Stuyvesant Town’s Associated Supermarket (Photo by Sabina Mollot)

By Sabina Mollot

Last week, following an op-ed being published in the newspaper The Villager in support of the Small Business Jobs and Survival Act, many Stuyvesant Town residents became alarmed after reading a sentence that mentioned the owner of the complex’s Associated supermarket was told he would not get a lease renewal.

Town & Village since reached out to Blackstone, and a spokesperson for the landlord, Paula Chirhart, said a final decision on whether to renew or not has not yet been made. Joseph Falzon, a co-owner of The Associated, confirmed this when we called although he added he wasn’t feeling confident that he’d get a renewal. He added that he was “99 percent sure” he wouldn’t.

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Leases indicate plan to submeter, but management said language is nothing new

Susan Steinberg

ST-PCV Tenants Association President Susan Steinberg

By Sabina Mollot

Language in leases signed by Stuyvesant Town residents indicates that the owner has plans to submeter Stuyvesant Town/Peter Cooper Village, which would make individual tenants responsible for paying for the electricity they use.

However, according to StuyTown Property Services, there is no plan to submeter the property any time soon.

The issue came up this week after a resident pointed out the language on Facebook and wondered if this meant Blackstone intended for file an application with the Public Service Commission (PSC) to have the property submetered.

In response, a property spokesperson, Marynia Kruk, told us, “The Facebook post (on the ST-PCV Tenants Association’s page) is accurate in that our current lease does have a clause about submetering or direct metering. However, this is not new language. New leases have contained the same language since 2009. Ownership has no current plan for submetering.”

Meanwhile, if Blackstone does eventually decide to submeter, it would be the second attempt by a Stuy Town owner to pass on the costs to renters. Tishman Speyer had planned to do this but then abruptly dropped the project upon losing the Roberts v. Tishman Speyer lawsuit at the Appellate Court level.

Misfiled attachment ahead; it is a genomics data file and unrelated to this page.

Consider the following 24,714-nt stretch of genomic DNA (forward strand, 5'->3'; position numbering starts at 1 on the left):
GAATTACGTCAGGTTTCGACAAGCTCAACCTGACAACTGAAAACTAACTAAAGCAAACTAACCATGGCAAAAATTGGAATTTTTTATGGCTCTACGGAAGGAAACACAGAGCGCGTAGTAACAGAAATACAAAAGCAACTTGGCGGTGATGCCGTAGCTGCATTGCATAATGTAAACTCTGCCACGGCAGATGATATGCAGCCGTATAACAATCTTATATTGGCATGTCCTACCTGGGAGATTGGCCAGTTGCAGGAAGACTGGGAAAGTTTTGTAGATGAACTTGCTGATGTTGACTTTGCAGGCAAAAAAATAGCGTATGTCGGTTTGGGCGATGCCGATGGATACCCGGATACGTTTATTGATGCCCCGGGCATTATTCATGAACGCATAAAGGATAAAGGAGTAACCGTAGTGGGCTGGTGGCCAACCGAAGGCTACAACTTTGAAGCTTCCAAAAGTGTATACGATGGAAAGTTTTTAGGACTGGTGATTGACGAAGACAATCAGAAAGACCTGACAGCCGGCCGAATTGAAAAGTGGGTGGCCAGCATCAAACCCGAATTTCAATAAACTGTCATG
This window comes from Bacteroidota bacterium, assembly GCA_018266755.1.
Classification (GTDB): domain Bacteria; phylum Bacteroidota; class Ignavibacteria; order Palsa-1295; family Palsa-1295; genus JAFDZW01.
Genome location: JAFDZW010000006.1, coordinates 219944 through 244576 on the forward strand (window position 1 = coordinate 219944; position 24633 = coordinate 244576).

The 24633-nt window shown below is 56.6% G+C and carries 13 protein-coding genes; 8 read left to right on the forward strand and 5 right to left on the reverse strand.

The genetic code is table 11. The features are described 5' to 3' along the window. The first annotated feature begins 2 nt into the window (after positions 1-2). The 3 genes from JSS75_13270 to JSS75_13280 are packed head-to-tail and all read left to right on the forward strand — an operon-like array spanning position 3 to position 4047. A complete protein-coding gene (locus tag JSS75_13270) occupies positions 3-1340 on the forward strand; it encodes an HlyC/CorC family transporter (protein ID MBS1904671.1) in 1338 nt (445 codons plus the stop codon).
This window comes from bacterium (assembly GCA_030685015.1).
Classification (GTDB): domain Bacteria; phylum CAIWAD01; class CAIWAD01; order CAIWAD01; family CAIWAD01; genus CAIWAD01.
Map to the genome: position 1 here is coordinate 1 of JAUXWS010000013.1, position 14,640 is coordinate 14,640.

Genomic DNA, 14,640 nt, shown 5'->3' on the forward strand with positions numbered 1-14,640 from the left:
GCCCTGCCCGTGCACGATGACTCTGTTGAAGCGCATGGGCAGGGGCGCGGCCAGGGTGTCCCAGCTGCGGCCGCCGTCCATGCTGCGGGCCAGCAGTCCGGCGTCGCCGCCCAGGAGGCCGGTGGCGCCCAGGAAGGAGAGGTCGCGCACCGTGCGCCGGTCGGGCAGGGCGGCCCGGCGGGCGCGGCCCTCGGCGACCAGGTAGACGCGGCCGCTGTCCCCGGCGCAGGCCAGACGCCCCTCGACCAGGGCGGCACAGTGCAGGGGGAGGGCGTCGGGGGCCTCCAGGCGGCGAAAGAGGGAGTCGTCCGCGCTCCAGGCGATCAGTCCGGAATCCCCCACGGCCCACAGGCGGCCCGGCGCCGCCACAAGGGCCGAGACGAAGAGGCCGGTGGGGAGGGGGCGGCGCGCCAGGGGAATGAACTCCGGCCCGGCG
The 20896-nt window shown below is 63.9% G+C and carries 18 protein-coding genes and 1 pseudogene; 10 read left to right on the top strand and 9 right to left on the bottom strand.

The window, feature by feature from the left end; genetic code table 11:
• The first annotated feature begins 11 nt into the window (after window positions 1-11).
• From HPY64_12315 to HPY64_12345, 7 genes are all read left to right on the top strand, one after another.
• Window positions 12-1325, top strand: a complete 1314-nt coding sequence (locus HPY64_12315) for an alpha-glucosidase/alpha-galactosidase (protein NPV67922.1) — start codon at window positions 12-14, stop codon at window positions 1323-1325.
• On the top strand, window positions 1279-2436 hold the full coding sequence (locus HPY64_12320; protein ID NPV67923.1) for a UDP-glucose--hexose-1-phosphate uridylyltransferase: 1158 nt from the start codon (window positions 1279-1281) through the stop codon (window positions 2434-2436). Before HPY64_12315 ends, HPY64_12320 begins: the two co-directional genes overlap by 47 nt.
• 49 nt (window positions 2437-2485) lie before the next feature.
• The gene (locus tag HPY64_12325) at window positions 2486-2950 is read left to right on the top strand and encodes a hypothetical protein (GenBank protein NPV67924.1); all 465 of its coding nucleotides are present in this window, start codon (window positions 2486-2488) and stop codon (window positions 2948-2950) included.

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Editorial: When affordable housing is a prize

Last week, Blackstone reopened its lottery for reduced rent apartments in Stuyvesant Town, an announcement that was welcome news to the rent burdened but still raised the inevitable question of whether a discount of a few hundred bucks on rents that would otherwise start at over three thousand is truly affordable.

The answer is of course it is not, and it’s still hard to grasp — at least to us — how things got to the point where in order to get an affordable place to live in New York, one literally has to win a lottery. It feels a bit like a dystopian cautionary tale of what could happen when a wealthy politician, untouched by the people’s concerns about the need for affordable living, prefers to simply let the market do its thing. Oh, wait… that actually happened.

Fast forward to the present. Mayor Bill de Blasio has been quick to tout the affordable housing he’s built and preserved, as he promised to do on the campaign trail, but again, the Devil’s in the details. In the case of Stuyvesant Town, the 5,000 units committed to so-called affordability (which start at $2,800 for one-bedrooms) only become available as each rent-stabilized unit turns over. Additionally, half of those units, once vacated due to a tenant moving out or dying, will become market rate. So income eligible market rate residents and others hoping for at least some relief may be in for a very long wait. Note: We don’t blame Blackstone for this 50/50 arrangement, which seems fair, or for reopening the lottery, which as we also reported last week, prompted a few hopeful people we spoke with to try their luck.

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Stuy Town apartment lottery reopening

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The lottery website, stuytownlottery.com, is live.

By Sabina Mollot

The lottery for below-market apartments in Stuyvesant Town/Peter Cooper Village is reopening.

On Monday, Blackstone announced that those who missed out the first time could try again during a one-month window.

This reopening is specifically for applicants in the higher-income bracket for one and two-bedroom apartments since those are the unit sizes that are most common throughout the property. However, the original waiting list is still active for unit types not included in the current lottery as well as one and two-bedrooms.